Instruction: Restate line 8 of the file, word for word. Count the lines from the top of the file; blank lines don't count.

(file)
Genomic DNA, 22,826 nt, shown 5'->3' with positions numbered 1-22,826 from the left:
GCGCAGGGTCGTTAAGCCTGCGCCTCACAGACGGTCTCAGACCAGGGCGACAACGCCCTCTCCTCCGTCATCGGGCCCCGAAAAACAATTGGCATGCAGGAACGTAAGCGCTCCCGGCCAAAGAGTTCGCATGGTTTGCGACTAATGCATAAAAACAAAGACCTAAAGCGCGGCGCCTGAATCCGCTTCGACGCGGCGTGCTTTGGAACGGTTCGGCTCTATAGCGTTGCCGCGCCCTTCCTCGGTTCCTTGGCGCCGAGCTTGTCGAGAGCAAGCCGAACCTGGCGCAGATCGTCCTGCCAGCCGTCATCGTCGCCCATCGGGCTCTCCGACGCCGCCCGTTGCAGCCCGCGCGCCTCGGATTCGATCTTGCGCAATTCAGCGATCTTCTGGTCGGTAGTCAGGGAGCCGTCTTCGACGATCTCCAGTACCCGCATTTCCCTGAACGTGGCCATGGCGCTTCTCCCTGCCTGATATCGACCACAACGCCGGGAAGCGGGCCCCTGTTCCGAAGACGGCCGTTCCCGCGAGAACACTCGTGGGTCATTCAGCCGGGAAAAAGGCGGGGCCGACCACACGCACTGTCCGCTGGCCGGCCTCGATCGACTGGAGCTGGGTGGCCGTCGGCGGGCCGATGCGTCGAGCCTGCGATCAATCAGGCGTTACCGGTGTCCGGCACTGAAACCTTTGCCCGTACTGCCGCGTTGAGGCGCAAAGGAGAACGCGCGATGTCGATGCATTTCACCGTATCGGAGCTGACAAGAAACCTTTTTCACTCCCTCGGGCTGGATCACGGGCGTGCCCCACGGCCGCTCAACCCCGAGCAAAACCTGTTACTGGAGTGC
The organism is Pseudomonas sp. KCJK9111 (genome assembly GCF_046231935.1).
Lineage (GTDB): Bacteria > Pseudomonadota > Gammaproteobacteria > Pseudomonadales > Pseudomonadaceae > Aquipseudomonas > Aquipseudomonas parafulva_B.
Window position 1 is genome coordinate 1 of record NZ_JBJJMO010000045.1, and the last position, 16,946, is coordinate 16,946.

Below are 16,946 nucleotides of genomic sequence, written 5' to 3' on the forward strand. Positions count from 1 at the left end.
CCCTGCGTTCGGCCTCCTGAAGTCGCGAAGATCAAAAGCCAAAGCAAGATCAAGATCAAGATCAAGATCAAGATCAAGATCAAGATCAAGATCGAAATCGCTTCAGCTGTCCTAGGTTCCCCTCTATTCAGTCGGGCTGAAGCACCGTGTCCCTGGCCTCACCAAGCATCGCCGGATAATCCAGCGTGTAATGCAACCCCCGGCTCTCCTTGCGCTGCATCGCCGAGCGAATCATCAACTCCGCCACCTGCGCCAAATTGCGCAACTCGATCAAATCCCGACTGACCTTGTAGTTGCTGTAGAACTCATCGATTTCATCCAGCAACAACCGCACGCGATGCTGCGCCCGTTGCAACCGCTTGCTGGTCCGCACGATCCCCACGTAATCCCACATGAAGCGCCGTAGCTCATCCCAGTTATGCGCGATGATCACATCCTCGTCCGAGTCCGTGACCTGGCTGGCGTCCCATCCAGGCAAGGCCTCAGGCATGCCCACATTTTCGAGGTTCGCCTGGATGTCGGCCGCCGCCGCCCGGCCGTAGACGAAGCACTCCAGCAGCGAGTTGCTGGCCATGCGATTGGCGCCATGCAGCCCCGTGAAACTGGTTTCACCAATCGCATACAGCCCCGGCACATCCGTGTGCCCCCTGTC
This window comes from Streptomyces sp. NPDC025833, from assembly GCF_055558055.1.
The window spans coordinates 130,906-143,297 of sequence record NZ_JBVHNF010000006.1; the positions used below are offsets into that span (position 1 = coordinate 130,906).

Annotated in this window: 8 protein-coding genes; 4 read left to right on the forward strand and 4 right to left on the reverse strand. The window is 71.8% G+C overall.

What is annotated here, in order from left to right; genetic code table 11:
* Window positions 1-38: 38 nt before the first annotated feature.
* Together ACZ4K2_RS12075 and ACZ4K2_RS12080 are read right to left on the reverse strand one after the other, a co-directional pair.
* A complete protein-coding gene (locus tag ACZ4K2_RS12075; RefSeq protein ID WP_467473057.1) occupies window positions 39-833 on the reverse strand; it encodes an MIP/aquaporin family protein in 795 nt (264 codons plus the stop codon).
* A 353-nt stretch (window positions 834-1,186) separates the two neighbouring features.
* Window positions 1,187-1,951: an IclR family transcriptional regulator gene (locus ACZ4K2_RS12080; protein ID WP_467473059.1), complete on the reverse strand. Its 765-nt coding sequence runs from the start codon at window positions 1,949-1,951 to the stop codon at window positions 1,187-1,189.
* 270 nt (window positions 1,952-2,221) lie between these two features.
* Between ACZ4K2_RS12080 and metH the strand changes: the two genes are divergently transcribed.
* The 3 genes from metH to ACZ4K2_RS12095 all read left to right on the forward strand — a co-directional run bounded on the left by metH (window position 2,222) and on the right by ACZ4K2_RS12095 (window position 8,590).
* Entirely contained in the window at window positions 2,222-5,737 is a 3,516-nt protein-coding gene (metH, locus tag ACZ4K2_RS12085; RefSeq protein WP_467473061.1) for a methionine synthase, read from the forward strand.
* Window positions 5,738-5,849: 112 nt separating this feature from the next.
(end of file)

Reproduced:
This window comes from Streptomyces sp. NPDC025833, from assembly GCF_055558055.1.